When Avedon talked about organizing, I don't think she means finding common ground with centrists like Barack Obama and being nice to them so he'll be on our side. The problem, I believe, is how best to organize outside the True Pure Centrist political classes, who are not "the average person" and indeed are quite contemptuous of that mythical construct. It seems to be concerns about the well-being of most of our fellow citizens that prompt accusations of political Purity, revealingly enough. President Obama will find this out to his dismay, I believe, because as the economy continues to slog along without real improvement for most people, as our two wars continue and possibly are joined by more, when it comes time to go to the polls, they will "remember who was sympathetic to their concerns, and who behaved like an ass."

The voters' dilemma is that neither party is sympathetic to the concerns of the mass of Americans, so there's nothing to do but vote out incumbents. But that will hurt the party in power (currently the Democrats) more than the opposition party. President Obama owes his office and the Democratic majority in Congress to just that anti-incumbent sentiment; it gave him time to make the voters pro-Obama, but he's preferred to worry more about the good feeling of his corporate donors, which sooner or later will hurt him at the polls. When that happens, the True Pure Centrists, true believers all, will blame it not on Obama's failures but on the wickedness of the True Pure Left.

By the way, I've been seeing more and more talk lately about the perception of President Obama as a wimp, a wuss, etc. Even Avedon linked to another blogger's post entitled "Some Suggestions for Our Inert President." Inert? I don't think so. He's been quite assiduous in working for the interests of the corporate branch of our government, in bombing civilians, in anything which does not serve the needs of most people. Alexander Cockburn summed it nicely at Counterpunch this weekend, but I think he concedes to much to the public-relations concerns of media professionals and the politicians who depend on them.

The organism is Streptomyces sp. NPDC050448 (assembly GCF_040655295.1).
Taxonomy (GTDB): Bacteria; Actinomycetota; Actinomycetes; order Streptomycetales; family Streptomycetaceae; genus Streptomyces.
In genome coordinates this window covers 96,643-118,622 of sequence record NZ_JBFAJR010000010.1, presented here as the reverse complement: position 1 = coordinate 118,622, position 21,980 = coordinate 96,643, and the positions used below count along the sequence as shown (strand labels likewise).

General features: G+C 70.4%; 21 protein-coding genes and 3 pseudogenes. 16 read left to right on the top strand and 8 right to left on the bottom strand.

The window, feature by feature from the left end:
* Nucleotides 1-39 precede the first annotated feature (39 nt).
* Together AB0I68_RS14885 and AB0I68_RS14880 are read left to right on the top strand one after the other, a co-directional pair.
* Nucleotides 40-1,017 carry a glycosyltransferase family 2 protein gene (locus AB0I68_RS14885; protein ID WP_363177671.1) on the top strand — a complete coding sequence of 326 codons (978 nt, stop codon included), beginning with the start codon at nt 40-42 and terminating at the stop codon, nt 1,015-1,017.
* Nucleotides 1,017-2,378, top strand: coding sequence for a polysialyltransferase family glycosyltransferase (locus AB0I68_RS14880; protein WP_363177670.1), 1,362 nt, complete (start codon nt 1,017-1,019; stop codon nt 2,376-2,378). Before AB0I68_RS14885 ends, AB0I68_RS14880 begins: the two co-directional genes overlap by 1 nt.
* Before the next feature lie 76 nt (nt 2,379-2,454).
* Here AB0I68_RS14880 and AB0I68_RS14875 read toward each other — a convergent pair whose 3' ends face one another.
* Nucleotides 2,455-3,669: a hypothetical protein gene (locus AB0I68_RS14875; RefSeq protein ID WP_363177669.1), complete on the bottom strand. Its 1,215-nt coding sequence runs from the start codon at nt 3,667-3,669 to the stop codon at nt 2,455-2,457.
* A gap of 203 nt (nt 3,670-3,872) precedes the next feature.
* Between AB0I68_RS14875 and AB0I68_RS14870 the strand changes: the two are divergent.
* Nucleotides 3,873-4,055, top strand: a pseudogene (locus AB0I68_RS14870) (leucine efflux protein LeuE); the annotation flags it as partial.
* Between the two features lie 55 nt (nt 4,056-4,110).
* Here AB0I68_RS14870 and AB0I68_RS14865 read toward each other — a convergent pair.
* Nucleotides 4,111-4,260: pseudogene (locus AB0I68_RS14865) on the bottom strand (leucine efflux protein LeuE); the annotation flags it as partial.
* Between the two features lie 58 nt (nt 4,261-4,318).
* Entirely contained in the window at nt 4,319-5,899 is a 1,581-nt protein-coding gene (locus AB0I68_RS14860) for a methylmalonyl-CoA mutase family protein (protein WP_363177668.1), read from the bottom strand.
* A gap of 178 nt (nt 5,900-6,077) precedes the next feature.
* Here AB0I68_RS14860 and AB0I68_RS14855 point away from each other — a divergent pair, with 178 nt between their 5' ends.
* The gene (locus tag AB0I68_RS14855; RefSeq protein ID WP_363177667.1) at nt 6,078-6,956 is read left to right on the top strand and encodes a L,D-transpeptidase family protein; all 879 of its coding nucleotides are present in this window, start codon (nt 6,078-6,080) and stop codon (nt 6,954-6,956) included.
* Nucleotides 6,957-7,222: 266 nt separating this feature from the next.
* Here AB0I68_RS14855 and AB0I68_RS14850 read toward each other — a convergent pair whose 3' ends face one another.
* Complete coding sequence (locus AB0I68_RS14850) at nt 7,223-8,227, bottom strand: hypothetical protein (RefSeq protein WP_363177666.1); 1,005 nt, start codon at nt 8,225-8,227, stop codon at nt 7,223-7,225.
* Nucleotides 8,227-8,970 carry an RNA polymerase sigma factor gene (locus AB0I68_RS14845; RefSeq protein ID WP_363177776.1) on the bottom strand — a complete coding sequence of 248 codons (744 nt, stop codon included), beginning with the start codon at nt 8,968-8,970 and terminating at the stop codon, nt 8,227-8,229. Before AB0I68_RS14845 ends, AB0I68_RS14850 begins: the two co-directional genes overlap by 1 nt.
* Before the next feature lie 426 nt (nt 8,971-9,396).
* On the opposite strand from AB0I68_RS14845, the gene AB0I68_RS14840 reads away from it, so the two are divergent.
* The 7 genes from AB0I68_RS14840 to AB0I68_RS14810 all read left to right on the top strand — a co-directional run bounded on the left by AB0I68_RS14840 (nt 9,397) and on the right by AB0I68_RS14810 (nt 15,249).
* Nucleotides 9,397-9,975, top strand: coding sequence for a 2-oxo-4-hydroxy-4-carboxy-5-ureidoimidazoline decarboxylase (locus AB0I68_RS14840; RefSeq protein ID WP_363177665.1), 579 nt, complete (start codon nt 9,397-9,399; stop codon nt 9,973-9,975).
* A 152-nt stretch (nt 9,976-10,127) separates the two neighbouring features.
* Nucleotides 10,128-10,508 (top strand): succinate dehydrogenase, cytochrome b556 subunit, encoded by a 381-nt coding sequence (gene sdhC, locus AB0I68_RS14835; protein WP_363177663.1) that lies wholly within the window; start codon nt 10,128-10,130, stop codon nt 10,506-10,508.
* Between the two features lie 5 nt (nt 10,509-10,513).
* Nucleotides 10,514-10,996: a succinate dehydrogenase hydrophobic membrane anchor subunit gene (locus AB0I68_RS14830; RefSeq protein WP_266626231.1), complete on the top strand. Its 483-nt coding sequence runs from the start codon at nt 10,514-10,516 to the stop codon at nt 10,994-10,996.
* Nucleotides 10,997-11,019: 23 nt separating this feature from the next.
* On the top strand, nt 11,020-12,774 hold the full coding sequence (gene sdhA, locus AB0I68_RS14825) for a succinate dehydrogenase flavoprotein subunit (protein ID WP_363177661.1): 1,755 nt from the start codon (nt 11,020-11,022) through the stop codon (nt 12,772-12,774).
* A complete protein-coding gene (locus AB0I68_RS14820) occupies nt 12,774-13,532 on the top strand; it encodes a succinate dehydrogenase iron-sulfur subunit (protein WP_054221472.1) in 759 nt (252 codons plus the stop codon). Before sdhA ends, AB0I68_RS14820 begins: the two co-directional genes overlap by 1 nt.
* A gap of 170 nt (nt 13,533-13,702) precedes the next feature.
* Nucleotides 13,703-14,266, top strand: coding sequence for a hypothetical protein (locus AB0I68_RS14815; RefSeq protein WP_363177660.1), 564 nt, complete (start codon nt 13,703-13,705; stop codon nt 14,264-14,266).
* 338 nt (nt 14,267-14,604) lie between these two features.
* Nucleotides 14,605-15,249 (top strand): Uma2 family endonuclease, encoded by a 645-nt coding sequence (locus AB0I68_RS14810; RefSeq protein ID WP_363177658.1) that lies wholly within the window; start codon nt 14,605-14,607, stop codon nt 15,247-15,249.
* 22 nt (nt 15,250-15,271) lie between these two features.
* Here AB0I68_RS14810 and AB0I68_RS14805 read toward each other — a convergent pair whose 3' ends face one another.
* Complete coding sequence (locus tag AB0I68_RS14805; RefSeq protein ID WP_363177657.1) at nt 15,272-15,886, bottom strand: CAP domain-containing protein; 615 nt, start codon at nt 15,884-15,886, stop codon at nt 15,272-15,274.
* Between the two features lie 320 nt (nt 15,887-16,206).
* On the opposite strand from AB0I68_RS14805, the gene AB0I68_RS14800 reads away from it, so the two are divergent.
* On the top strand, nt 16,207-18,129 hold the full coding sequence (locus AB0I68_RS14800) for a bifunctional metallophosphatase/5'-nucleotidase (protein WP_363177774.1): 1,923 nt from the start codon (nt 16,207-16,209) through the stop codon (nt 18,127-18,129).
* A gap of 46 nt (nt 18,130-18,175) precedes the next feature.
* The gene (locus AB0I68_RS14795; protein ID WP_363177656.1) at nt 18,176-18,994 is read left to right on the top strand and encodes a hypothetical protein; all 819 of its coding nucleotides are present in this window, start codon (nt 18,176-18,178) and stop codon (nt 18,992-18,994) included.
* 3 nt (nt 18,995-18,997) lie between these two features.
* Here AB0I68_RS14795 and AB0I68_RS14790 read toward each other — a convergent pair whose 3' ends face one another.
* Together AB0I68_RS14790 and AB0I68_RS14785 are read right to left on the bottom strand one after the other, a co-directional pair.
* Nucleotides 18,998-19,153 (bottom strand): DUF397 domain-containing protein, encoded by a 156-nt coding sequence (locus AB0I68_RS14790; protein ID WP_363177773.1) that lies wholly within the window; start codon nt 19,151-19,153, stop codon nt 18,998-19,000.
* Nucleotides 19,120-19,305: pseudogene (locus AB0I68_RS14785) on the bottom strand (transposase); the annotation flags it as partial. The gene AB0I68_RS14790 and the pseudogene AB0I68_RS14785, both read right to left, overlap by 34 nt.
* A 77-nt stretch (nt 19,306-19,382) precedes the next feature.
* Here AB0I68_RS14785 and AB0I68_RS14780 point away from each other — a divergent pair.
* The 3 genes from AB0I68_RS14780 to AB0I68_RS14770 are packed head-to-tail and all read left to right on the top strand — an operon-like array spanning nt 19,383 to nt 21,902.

The White House press corps – until recently without a presidential press conference for ten months – quizzes Obama’s press secretary about Obama’s evident inability to project anger about BP’s oil spill, now bidding to be the greatest environmental disaster in the nation’s history. Obama’s flack claimed his boss was “enraged” at BP. “Can you describe it?” asked Chip Reid of CBS. “Does he yell and scream? What does he do?” The best Gibbs could offer was evocation of Obama’s “clenched jaw”.

At least half of any US president’s job is play-acting, pretending to be in charge, on behalf of We the People.
I don't want Obama to put on a show of anger, which he could do without actually doing anything about the object of his anger. I don't want him to groom his image, I don't want him to "send a message", I want him to take effective action in service of the people who voted for him. Having done so, he can do his Joe Smooth routine for the media, and it might even be more convincing if he had something positive to be smooth about. One reason he's so visibly uncomfortable now, I think, is that on some level he's suffering the effects of saying one thing but doing another.